Parallel for Parents
We have designed the Parallel Universe to help students expand their mathematical horizons beyond the school curriculum and to stretch their ambitions.
If your son or daughter aspires to study a degree in science, engineering, computing, economics, etc., then they will need a strong background in mathematics and mathematical thinking skills.
The good news is that the Parallel Universe offers two great ways for your child to learn some brilliant ideas, stretch their brain and explore the wild west of mathematics.
Parallel Maths Circles (age guide 9 to 18)
A maths circle is a group of students and a mentor who come together to explore the mathematical universe. Maths circles help to build #curiosity, creativity, logic and tenacity. Face to face maths circles exist all over the world, from California to Mumbai, and from Iceland to South Africa, but they are hard to find and are often expensive... however they can now join the biggest maths circle in the world for free, every week.
We have different Parallel Circles maths circles for different age groups, and each one is led by a so-called Ring Master, someone who is well-known for being a brilliant maths teacher.
Best of all, our maths circles are 100% interactive, so students won’t just watch mathematics, but they will do mathematics. They can answer questions via polls, send us answers in the chat and ask us questions, all live, all in real time.
Students will earn Parallel certificates and diplomas for participating in Circles, depending on how many they have attended.
We take safeguarding very seriously, so students cannot switch on their webcams or microphones, and are unable to message each other.
Parallelogram Puzzles (age guide 11 to 16)
Each Thursday at 3pm (UK time), students will have access to a new set of online mathematical challenges tailored to their age – each set of challenges is called a Parallelogram. We have been offering these for five years, and students have completed over 1 million Parallelograms.
It should take just 15 to 30 minutes to complete each Parallelogram. As soon as students hit the SUBMIT button, they will be able to see the answers as well as their score. Most importantly of all, students can go through the solution sheet and try to learn from their mistakes.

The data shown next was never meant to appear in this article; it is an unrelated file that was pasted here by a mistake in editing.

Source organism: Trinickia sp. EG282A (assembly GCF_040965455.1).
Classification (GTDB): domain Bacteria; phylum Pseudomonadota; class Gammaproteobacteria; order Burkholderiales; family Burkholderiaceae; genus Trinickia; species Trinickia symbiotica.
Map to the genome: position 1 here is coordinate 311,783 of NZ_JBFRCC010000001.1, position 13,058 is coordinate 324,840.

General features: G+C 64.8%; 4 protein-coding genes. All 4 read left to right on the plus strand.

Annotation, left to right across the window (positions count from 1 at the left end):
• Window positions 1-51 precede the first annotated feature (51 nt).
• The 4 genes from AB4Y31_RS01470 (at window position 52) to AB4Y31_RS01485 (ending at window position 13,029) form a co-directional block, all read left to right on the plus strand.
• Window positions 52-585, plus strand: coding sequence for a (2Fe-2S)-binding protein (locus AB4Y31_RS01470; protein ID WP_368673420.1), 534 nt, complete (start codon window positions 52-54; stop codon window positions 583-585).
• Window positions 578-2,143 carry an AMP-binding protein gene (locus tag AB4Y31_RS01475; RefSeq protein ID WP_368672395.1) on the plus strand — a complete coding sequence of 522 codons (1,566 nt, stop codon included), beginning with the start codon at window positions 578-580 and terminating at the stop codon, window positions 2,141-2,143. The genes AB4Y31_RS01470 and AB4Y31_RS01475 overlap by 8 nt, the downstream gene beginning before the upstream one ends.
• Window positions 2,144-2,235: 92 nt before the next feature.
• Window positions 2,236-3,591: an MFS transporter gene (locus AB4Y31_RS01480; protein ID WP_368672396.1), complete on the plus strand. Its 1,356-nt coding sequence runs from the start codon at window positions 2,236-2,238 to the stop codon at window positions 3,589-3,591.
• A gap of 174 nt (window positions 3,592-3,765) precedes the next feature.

Students earn points depending on their percentage score on each Parallelogram, which in turn will earn them mathematical badges. And, at the end of the summer, students will earn a Parallelogram certificate, which will be gold, silver or bronze, depending on how many points they have accumulated.
Get ready for the challenges ahead
Students will be entering a peculiar Numberverse. Some of the mathematics will be a deeper exploration of the maths that they have studied at school, while some of the topics will go far beyond what they will encounter in the classroom. Moreover, we will sometimes dip into science, engineering, philosophy and much more.
A few of the puzzles, riddles and problems in Parallelograms and Parallel Circles will make everyone’s brain ache. But students should not worry, because doing real maths means meeting difficult ideas and having to wrestle with them.
Cheerio Dr Singh
Ps. Before I sign off, you might wonder who is writing this message. When I was a kid, I loved maths. I definitely wasn’t the best in the class and I often found maths hard, but I always enjoyed the challenge. Determination was the key.
My parents grew up in India in the 1930s and did not have a proper education (and my mum still can’t read or write), so they were both very keen that I made the best of my time at school … and sure enough I left school and earned a place to study physics at Imperial College in London, and then I went to Cambridge University and CERN and completed a doctorate (a PhD) in particle physics. We were messing around with antimatter, bosons and quarks – all very exciting. Since then, I have written books and presented radio/TV programmes about maths/science, and now I am creating the Parallel universe for students who love maths and who want to work towards a future in science, technology, engineering, computing, economics or mathematics.